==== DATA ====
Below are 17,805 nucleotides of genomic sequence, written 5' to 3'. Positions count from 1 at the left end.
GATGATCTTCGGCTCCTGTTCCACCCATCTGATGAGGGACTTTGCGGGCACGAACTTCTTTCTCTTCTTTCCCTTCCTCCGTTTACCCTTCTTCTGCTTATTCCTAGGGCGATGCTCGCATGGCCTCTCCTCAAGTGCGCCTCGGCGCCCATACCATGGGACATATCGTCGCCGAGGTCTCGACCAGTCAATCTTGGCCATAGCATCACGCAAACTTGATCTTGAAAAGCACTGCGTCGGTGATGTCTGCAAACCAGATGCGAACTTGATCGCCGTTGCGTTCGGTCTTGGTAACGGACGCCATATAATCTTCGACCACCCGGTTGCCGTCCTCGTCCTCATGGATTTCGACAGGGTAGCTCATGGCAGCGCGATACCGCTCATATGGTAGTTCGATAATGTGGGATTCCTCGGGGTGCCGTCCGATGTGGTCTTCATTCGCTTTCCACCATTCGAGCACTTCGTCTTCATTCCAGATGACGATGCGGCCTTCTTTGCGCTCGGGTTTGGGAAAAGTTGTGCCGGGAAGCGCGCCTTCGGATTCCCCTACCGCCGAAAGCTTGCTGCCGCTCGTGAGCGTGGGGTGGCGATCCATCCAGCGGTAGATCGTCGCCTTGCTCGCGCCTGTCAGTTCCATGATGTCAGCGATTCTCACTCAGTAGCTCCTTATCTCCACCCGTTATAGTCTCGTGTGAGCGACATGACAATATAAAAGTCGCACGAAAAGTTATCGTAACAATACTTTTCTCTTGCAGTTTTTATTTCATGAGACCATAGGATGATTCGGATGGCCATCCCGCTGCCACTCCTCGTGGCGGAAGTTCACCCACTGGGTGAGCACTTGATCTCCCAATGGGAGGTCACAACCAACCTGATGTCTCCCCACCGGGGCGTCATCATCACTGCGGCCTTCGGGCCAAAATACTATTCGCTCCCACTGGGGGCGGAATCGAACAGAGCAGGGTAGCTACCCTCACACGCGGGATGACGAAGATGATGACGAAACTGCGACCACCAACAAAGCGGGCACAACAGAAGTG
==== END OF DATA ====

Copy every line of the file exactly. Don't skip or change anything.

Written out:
Below are 17,805 nucleotides of genomic sequence, written 5' to 3'. Positions count from 1 at the left end.
GATGATCTTCGGCTCCTGTTCCACCCATCTGATGAGGGACTTTGCGGGCACGAACTTCTTTCTCTTCTTTCCCTTCCTCCGTTTACCCTTCTTCTGCTTATTCCTAGGGCGATGCTCGCATGGCCTCTCCTCAAGTGCGCCTCGGCGCCCATACCATGGGACATATCGTCGCCGAGGTCTCGACCAGTCAATCTTGGCCATAGCATCACGCAAACTTGATCTTGAAAAGCACTGCGTCGGTGATGTCTGCAAACCAGATGCGAACTTGATCGCCGTTGCGTTCGGTCTTGGTAACGGACGCCATATAATCTTCGACCACCCGGTTGCCGTCCTCGTCCTCATGGATTTCGACAGGGTAGCTCATGGCAGCGCGATACCGCTCATATGGTAGTTCGATAATGTGGGATTCCTCGGGGTGCCGTCCGATGTGGTCTTCATTCGCTTTCCACCATTCGAGCACTTCGTCTTCATTCCAGATGACGATGCGGCCTTCTTTGCGCTCGGGTTTGGGAAAAGTTGTGCCGGGAAGCGCGCCTTCGGATTCCCCTACCGCCGAAAGCTTGCTGCCGCTCGTGAGCGTGGGGTGGCGATCCATCCAGCGGTAGATCGTCGCCTTGCTCGCGCCTGTCAGTTCCATGATGTCAGCGATTCTCACTCAGTAGCTCCTTATCTCCACCCGTTATAGTCTCGTGTGAGCGACATGACAATATAAAAGTCGCACGAAAAGTTATCGTAACAATACTTTTCTCTTGCAGTTTTTATTTCATGAGACCATAGGATGATTCGGATGGCCATCCCGCTGCCACTCCTCGTGGCGGAAGTTCACCCACTGGGTGAGCACTTGATCTCCCAATGGGAGGTCACAACCAACCTGATGTCTCCCCACCGGGGCGTCATCATCACTGCGGCCTTCGGGCCAAAATACTATTCGCTCCCACTGGGGGCGGAATCGAACAGAGCAGGGTAGCTACCCTCACACGCGGGATGACGAAGATGATGACGAAACTGCGACCACCAACAAAGCGGGCACAACAGAAGTG